One of the challenges of being an entrepreneur is that you’re expected to be functionally OK in a wide range of areas — sales, marketing, services, support, operations, engineering, etc. Only, entrepreneurs are typically great at one thing and not good at the other stuff, especially if it doesn’t interest them. Now, this gets even more difficult in that you’re often limited by the best person you’ve personally seen in a specific role.
Seen a good sales leader in action but not a great one? How do you know? What does a great sales leader do that a good one doesn’t do? This is especially tough if you’re in a city or area without a strong startup ecosystem as it’s even harder to find a great person to learn from, even if they aren’t on your team. As much as we like to read blogs (including this one!), there’s a very real human element that comes from seeing greatness in action. One of the best resources to help is a strong mentor, advisor, or investor that’s worked with great people in the desired area. Leaning on someone who knows what greatness looks like is the next best thing to knowing it yourself.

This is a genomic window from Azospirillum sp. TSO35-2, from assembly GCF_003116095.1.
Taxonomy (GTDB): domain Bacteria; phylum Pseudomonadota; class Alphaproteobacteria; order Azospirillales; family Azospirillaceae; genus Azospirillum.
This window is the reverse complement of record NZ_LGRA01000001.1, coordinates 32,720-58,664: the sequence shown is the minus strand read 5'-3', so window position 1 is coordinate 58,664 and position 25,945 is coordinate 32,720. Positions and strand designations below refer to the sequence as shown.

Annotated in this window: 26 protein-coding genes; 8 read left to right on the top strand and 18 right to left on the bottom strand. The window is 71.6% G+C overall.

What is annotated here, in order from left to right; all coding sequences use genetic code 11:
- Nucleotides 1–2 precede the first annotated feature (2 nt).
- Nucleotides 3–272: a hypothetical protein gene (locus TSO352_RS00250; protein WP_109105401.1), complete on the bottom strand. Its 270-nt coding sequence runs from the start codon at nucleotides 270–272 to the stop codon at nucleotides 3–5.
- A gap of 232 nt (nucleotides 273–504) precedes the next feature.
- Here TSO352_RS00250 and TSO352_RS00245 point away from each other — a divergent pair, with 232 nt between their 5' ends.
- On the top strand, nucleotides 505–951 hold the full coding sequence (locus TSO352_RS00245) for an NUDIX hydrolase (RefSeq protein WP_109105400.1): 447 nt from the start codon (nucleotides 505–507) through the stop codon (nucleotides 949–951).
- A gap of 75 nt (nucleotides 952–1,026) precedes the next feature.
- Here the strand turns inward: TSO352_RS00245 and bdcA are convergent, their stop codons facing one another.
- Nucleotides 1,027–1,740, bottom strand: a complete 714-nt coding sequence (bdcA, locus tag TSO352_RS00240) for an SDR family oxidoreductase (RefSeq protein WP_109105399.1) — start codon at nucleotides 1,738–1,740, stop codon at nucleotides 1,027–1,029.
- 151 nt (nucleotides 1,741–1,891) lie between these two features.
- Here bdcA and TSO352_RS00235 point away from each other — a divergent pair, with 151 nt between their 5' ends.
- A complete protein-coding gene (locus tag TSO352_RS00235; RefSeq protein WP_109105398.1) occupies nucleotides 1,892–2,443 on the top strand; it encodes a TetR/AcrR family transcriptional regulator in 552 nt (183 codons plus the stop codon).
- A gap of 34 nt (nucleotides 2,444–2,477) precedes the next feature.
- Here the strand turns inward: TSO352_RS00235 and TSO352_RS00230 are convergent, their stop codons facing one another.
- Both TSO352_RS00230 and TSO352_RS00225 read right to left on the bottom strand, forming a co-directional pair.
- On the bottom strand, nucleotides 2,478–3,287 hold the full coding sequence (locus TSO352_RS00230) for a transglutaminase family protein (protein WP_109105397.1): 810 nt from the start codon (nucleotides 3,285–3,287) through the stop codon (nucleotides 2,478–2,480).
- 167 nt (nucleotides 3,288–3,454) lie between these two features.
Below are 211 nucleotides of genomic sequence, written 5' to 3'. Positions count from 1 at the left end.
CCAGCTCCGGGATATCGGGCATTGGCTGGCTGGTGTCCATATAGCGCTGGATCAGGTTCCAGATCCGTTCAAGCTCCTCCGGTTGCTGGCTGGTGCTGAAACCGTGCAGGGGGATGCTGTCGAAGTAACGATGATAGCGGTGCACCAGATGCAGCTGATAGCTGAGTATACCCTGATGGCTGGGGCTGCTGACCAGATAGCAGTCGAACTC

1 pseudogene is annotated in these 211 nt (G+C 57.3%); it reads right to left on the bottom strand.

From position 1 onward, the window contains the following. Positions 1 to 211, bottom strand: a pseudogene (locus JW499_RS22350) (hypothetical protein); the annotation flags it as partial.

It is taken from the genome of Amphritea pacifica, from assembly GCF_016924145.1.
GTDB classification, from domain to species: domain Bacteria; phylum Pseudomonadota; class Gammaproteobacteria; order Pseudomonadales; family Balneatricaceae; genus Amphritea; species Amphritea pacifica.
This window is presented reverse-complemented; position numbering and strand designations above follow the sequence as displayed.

How do you meet more people? Put yourself out there. As Byron Wien says in his life lessons:
Network intensely. Luck plays a big role in life and there is no better way to increase your luck than by knowing as many people as possible. Nurture your network by sending articles, books and emails to people to show you’re thinking about them. Write op-eds and thought pieces for major publications. Organize discussion groups to bring your thoughtful friends together.
The more people you know, the more likely you are to encounter greatness or meet people that are one degree moved from greatness in the area you need the most. While it’s difficult to appreciate without experiencing it, once you’ve worked with a great person in one area, you’ll want a great person for every area.
What else? What are some more thoughts on the idea that entrepreneurs are limited by the best they’ve personally seen?